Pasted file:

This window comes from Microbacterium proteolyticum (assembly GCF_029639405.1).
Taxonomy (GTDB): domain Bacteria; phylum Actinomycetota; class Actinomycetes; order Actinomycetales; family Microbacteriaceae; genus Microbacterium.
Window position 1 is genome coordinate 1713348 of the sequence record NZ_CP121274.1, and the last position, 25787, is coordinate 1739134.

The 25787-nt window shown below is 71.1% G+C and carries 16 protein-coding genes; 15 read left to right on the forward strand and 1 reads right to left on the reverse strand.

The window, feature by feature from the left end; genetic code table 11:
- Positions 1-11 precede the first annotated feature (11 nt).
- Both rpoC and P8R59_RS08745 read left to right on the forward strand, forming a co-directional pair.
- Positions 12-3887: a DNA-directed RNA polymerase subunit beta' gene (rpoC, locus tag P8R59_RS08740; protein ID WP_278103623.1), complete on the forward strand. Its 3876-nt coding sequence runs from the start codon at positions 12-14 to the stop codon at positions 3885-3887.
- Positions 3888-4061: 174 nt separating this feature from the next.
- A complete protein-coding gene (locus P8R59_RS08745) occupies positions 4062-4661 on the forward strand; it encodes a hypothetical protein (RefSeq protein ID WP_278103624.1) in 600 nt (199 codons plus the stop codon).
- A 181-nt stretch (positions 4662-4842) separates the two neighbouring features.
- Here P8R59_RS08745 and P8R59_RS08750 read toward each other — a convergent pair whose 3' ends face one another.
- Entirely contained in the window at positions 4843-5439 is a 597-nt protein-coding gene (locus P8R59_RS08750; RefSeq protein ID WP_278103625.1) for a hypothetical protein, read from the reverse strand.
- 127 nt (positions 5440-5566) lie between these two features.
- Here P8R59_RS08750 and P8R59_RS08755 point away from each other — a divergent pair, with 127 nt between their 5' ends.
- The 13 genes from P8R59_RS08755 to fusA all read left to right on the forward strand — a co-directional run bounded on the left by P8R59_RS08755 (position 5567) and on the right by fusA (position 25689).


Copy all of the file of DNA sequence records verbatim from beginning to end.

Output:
This window comes from Microbacterium proteolyticum (assembly GCF_029639405.1).
Taxonomy (GTDB): domain Bacteria; phylum Actinomycetota; class Actinomycetes; order Actinomycetales; family Microbacteriaceae; genus Microbacterium.
Window position 1 is genome coordinate 1713348 of the sequence record NZ_CP121274.1, and the last position, 25787, is coordinate 1739134.

The 25787-nt window shown below is 71.1% G+C and carries 16 protein-coding genes; 15 read left to right on the forward strand and 1 reads right to left on the reverse strand.

The window, feature by feature from the left end; genetic code table 11:
- Positions 1-11 precede the first annotated feature (11 nt).
- Both rpoC and P8R59_RS08745 read left to right on the forward strand, forming a co-directional pair.
- Positions 12-3887: a DNA-directed RNA polymerase subunit beta' gene (rpoC, locus tag P8R59_RS08740; protein ID WP_278103623.1), complete on the forward strand. Its 3876-nt coding sequence runs from the start codon at positions 12-14 to the stop codon at positions 3885-3887.
- Positions 3888-4061: 174 nt separating this feature from the next.
- A complete protein-coding gene (locus P8R59_RS08745) occupies positions 4062-4661 on the forward strand; it encodes a hypothetical protein (RefSeq protein ID WP_278103624.1) in 600 nt (199 codons plus the stop codon).
- A 181-nt stretch (positions 4662-4842) separates the two neighbouring features.
- Here P8R59_RS08745 and P8R59_RS08750 read toward each other — a convergent pair whose 3' ends face one another.
- Entirely contained in the window at positions 4843-5439 is a 597-nt protein-coding gene (locus P8R59_RS08750; RefSeq protein ID WP_278103625.1) for a hypothetical protein, read from the reverse strand.
- 127 nt (positions 5440-5566) lie between these two features.
- Here P8R59_RS08750 and P8R59_RS08755 point away from each other — a divergent pair, with 127 nt between their 5' ends.
- The 13 genes from P8R59_RS08755 to fusA all read left to right on the forward strand — a co-directional run bounded on the left by P8R59_RS08755 (position 5567) and on the right by fusA (position 25689).